The Simple Things – Working with Nature

Will and I (and the children, chickens and dog) are delighted to be featured in this months issue of The Simple Things magazine. We’ve written an article about the joys of allotmenteering, growing organic & biodynamic fruit and veg and the tasty pleasures of cooking up a feast with our own homegrown produce.

There’s a moon gardening & biodynamic factsheet on The Simple Things website for your perusal, or better still, get yourself a copy of the magazine, read the whole article and take a peek at some luscious pictures of our patch!

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‘G’ is for Garlic

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We love garlic and use it pretty much every day in the kitchen, so ‘G’ just had to be garlic in our ‘Allotment A-Z’. Last year we had great success with some very tasty garlic called Spanish Roja (an over-winter hardneck variety that packs a huge flavour punch), so we decided to grow it again this year!

We saved some bulbs and planted out the biggest cloves last autumn and now, here we are in spring, and the garlic is looking good. I’m loving the great circle of life…

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‘F’ is for French Bean

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Not only do they taste great, French Beans also make a brilliant fruit & veg ‘creature’ for the local village show! They were one of the first things we grew on our allotment and remain one of our superstar favourites – there really was no competition when it came to choosing ‘F’ for our ‘Allotment A-Z’. We love French Beans!

There are loads of fabulous ways to use these beans in your kitchen –  delicious raw in a salad or dipped in houmous, lightly steamed on the side, baked in a slow-cooked stew or juiced for breakfast, the versatile french bean is also a doddle to grow. We’ve grown green ones, yellow ones, mottled ones and a gorgeous purple one that looks amazing, tastes great and stores well. Can’t ask for more than that!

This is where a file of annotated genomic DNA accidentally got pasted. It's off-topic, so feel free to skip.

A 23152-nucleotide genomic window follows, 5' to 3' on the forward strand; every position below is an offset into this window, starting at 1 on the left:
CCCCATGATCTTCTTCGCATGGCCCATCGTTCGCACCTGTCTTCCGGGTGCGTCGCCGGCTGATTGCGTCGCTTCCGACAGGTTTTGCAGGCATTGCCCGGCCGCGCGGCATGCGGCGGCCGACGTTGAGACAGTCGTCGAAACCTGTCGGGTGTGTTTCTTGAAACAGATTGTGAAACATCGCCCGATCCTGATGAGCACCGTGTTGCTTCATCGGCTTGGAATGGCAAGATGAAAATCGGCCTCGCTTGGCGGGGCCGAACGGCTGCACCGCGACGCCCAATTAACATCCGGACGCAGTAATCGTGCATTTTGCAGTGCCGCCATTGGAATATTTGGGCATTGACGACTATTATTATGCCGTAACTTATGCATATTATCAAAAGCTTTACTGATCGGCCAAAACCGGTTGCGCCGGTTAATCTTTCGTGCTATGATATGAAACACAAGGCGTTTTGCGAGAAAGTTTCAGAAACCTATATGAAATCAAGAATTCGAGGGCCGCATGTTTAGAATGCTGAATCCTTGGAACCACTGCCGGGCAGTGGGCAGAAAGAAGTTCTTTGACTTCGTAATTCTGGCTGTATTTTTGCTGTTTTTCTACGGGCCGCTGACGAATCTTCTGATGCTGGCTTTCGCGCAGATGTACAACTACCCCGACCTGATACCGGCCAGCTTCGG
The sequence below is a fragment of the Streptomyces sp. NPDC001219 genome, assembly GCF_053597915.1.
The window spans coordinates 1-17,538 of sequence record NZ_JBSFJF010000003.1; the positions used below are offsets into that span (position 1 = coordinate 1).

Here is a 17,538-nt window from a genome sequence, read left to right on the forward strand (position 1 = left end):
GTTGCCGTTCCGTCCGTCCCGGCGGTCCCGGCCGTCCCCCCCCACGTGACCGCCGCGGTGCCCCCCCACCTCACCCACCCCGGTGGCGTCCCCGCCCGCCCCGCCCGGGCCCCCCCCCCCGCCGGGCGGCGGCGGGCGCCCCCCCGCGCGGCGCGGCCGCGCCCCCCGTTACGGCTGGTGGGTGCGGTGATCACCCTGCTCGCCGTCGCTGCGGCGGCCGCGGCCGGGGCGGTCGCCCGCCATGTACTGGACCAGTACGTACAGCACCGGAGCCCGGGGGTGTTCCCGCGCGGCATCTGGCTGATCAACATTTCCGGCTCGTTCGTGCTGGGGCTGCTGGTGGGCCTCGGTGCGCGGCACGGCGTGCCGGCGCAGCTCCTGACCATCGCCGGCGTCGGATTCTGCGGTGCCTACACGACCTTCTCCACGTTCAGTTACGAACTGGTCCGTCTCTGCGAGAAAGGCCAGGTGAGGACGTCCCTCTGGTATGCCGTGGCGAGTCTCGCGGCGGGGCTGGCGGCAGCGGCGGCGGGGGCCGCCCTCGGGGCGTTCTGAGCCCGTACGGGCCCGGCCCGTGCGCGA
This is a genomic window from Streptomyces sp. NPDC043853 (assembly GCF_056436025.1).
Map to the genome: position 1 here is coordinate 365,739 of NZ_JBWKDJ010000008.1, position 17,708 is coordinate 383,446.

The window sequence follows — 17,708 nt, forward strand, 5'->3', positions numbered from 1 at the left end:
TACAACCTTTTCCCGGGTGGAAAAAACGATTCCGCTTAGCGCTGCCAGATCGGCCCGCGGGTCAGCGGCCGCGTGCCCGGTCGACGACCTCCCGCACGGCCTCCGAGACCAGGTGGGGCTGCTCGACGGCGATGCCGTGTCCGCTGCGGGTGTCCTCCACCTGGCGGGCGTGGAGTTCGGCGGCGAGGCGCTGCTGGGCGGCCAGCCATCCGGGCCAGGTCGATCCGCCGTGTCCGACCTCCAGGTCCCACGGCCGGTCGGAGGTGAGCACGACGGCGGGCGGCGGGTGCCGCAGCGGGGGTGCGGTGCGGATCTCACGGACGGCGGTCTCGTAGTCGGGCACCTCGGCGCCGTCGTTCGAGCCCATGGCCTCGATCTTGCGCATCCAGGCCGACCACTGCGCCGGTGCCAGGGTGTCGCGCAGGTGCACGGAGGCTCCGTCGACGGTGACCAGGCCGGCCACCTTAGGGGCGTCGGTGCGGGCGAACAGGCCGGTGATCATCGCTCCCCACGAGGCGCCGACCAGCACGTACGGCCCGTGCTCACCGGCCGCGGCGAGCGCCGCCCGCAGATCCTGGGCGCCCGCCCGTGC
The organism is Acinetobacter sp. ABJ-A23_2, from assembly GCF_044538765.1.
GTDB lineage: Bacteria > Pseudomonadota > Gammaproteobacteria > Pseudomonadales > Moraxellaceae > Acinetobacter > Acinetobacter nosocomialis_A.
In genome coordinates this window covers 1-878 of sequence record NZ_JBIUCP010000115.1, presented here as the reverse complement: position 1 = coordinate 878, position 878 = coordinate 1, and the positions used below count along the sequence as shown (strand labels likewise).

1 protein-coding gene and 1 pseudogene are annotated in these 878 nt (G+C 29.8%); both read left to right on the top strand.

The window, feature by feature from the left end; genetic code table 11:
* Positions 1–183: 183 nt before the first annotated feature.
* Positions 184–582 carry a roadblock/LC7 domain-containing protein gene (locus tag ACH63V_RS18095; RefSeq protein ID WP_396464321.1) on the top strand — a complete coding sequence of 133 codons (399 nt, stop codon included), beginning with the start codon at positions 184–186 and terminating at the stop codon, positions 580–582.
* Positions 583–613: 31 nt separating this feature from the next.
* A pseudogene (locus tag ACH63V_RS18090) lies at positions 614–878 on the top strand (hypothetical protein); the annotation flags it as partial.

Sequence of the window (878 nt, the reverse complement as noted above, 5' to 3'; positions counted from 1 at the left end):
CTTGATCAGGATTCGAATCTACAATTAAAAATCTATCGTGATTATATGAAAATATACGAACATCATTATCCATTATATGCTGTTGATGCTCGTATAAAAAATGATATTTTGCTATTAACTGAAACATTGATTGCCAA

‘F’ is for the fantastically flavoursome French Bean…

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‘D’ is for Dill

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This was a tricky one! We don’t grow damsons, daikon or dragonfruit on our allotment. We grow lots of daisies, docks and dandelions and seriously considered ‘D for dandelion’ (so tasty in spring salads), but in the end it was the dainty and delicious dill that got the honour of being included in our A-Z of favourite allotment fruit and veg. Hooray!

We grow dill as a companion plant and edible herb – its fresh, zesty flavour and versatile seeds make it a brilliant addition to salads, soups and chutneys and an excellent defence against caterpillars! It’s well worth saving a space in your garden for a lovely little patch of dill…

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‘C’ is for Cabbage

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Such an underrated veg, the plain old cabbage is anything but plain, especially in colour! I love growing this ‘Red Drumhead’ variety because it looks fantastic and makes the prettiest coleslaw (as well as an awesome natural electric-blue dye!).

Easy to grow and simple to cook, cabbages come in loads of different shapes, sizes and colours and can be grown all year round, so you need never go without a tasty homegrown cabbage in your kitchen! Definitely worthy of their place in the ‘Allotment A-Z’.

‘C’ is for cabbage! Yay…

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Marinated Halloumi & Beetroot Salad

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This is one of our favourite meals for eating al fresco down at the allotment garden. We marinate our halloumi, get the little allotment stove going, pull up a couple of fresh beets and away we go. Really simple, really good for you and really tasty. Yay!

Fantastic served on the side or as a main, the herbs and spices bring out the amazing earthy flavours, the nuts and seeds add protein and extra crunch, whilst the cheeses are deliciously creamy… and it’s a spectacular colour too!

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‘B’ is for Beetroot